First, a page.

Because there is a law such as gravity, the universe can and will create itself from nothing.
He then asks
Huh? I can’t make sense of it at all. Is it just me that finds it entirely devoid of either logic or meaning?
He has a poll where you can vote on whether the statement is meaningful.
I voted, and then I wrote a comment explaining my vote. Having written it, I figured I might as well throw it up here, so that two or three more people might see it:
I find the intended meaning of the statement tolerably clear: given that there are certain laws of nature, including gravity (among other things such as quantum mechanics), a vacuum state (“nothing”) can and will evolve into a state containing a universe like ours.
That strikes me as meaningful and quite possibly even true. As a piece of science communication to the general public, though, it’s counterproductive. In context, it’s clear that Hawking means to claim this as an answer to hoary old questions of the “why is there something rather than nothing” variety, and it doesn’t do that. If you’re the sort of person who’s inclined to be bothered by questions of that sort, you’ll be just as bothered after understanding this claim as you were before. You’ll just want to know why there was a vacuum state lying around obeying these particular laws of physics.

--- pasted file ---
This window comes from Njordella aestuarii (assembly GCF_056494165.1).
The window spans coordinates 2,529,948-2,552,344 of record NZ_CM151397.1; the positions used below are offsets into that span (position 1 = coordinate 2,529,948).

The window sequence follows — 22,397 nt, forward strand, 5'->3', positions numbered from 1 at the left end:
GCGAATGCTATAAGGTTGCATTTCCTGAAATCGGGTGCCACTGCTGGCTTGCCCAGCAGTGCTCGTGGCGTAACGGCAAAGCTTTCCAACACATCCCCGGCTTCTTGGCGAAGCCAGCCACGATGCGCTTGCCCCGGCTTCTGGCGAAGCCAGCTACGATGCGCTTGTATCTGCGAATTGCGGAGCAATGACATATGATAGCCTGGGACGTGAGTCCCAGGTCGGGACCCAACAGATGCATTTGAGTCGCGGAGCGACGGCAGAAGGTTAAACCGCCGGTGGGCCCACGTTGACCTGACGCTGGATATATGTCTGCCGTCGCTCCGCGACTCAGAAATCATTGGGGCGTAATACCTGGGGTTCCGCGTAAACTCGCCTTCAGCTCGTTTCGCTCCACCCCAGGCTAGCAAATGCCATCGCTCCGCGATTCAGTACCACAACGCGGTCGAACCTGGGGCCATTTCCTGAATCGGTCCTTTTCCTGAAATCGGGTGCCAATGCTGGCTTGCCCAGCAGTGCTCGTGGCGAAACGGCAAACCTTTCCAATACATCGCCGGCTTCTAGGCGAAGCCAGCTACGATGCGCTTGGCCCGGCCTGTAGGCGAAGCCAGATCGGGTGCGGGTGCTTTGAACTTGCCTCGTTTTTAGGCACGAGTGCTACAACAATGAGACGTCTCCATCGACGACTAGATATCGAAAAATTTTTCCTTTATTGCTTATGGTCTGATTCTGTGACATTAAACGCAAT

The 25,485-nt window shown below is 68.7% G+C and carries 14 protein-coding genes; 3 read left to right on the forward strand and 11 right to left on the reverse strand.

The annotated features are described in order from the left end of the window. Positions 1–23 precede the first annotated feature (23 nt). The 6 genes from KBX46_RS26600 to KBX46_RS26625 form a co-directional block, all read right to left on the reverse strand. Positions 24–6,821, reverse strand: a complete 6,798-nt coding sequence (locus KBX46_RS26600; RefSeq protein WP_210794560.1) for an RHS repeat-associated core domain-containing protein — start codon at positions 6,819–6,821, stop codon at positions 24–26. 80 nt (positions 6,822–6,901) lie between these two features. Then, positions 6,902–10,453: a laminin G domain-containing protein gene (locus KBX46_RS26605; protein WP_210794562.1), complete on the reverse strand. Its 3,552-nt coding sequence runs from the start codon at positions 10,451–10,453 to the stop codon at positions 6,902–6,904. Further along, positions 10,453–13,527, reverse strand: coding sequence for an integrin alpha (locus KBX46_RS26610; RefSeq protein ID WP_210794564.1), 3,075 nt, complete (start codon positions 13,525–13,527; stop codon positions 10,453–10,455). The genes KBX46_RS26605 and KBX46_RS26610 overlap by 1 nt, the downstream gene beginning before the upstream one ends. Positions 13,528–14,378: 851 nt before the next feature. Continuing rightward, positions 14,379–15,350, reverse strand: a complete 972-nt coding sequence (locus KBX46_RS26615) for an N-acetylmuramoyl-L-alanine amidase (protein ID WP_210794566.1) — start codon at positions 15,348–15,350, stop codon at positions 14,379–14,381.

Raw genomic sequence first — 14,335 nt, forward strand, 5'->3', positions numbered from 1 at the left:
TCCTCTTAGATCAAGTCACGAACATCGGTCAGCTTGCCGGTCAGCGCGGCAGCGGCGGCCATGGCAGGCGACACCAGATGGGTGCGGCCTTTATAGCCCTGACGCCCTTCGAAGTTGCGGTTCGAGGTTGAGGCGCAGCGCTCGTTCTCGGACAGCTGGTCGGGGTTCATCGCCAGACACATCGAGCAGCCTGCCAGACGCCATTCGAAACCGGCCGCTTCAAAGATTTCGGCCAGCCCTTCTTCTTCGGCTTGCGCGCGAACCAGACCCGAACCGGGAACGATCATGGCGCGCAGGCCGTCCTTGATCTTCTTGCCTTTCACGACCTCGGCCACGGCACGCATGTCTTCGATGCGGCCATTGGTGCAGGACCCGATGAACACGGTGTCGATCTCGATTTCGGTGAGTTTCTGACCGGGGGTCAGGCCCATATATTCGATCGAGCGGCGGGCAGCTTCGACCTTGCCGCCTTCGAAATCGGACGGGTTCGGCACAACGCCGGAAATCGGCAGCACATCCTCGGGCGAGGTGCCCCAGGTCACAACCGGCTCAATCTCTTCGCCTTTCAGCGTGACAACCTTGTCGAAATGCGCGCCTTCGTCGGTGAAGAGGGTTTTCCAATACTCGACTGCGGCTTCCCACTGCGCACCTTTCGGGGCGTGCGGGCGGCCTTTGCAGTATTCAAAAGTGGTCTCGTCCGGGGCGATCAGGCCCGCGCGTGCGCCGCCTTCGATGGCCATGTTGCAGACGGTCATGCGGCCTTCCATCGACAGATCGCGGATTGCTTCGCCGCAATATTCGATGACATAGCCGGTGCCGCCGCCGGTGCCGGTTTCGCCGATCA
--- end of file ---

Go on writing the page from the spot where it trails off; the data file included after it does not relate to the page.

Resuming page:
Similarly, this argument certainly doesn’t prove the non-existence of God, as Hawking seems to be claiming.
Scientists harm our brand when we make overly broad claims about what science can “prove.” Hawking should know better.
Scientists who try to explain things to the general public are on the side of the (secular) angels, but it drives me crazy when they make overly grandiose claims, either about the science itself or about its philosophical interpretation. Every time a scientist does this, it erodes the credibility of the entire profession.